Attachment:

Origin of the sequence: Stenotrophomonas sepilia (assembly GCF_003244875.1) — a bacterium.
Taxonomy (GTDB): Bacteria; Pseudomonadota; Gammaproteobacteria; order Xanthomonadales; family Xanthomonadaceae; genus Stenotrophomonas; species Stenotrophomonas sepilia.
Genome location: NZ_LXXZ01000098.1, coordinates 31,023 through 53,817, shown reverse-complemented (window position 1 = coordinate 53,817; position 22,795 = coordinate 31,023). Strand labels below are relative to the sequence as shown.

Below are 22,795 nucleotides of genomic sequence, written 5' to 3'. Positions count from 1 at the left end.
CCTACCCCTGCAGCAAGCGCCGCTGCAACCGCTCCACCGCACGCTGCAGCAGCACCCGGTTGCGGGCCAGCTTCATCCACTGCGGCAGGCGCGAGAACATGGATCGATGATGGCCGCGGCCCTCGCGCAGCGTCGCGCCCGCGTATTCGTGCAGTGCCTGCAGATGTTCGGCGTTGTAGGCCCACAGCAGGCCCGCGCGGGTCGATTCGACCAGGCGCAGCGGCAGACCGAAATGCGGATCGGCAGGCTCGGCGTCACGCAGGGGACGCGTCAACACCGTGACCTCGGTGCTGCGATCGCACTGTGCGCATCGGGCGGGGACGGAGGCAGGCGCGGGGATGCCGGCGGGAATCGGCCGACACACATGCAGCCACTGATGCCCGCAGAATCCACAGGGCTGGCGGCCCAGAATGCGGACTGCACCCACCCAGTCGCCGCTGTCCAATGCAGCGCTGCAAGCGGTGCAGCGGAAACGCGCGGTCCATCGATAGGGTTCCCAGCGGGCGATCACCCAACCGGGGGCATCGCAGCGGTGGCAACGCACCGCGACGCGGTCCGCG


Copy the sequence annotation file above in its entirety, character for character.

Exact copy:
Origin of the sequence: Stenotrophomonas sepilia (assembly GCF_003244875.1) — a bacterium.
Taxonomy (GTDB): Bacteria; Pseudomonadota; Gammaproteobacteria; order Xanthomonadales; family Xanthomonadaceae; genus Stenotrophomonas; species Stenotrophomonas sepilia.
Genome location: NZ_LXXZ01000098.1, coordinates 31,023 through 53,817, shown reverse-complemented (window position 1 = coordinate 53,817; position 22,795 = coordinate 31,023). Strand labels below are relative to the sequence as shown.

Below are 22,795 nucleotides of genomic sequence, written 5' to 3'. Positions count from 1 at the left end.
CCTACCCCTGCAGCAAGCGCCGCTGCAACCGCTCCACCGCACGCTGCAGCAGCACCCGGTTGCGGGCCAGCTTCATCCACTGCGGCAGGCGCGAGAACATGGATCGATGATGGCCGCGGCCCTCGCGCAGCGTCGCGCCCGCGTATTCGTGCAGTGCCTGCAGATGTTCGGCGTTGTAGGCCCACAGCAGGCCCGCGCGGGTCGATTCGACCAGGCGCAGCGGCAGACCGAAATGCGGATCGGCAGGCTCGGCGTCACGCAGGGGACGCGTCAACACCGTGACCTCGGTGCTGCGATCGCACTGTGCGCATCGGGCGGGGACGGAGGCAGGCGCGGGGATGCCGGCGGGAATCGGCCGACACACATGCAGCCACTGATGCCCGCAGAATCCACAGGGCTGGCGGCCCAGAATGCGGACTGCACCCACCCAGTCGCCGCTGTCCAATGCAGCGCTGCAAGCGGTGCAGCGGAAACGCGCGGTCCATCGATAGGGTTCCCAGCGGGCGATCACCCAACCGGGGGCATCGCAGCGGTGGCAACGCACCGCGACGCGGTCCGCG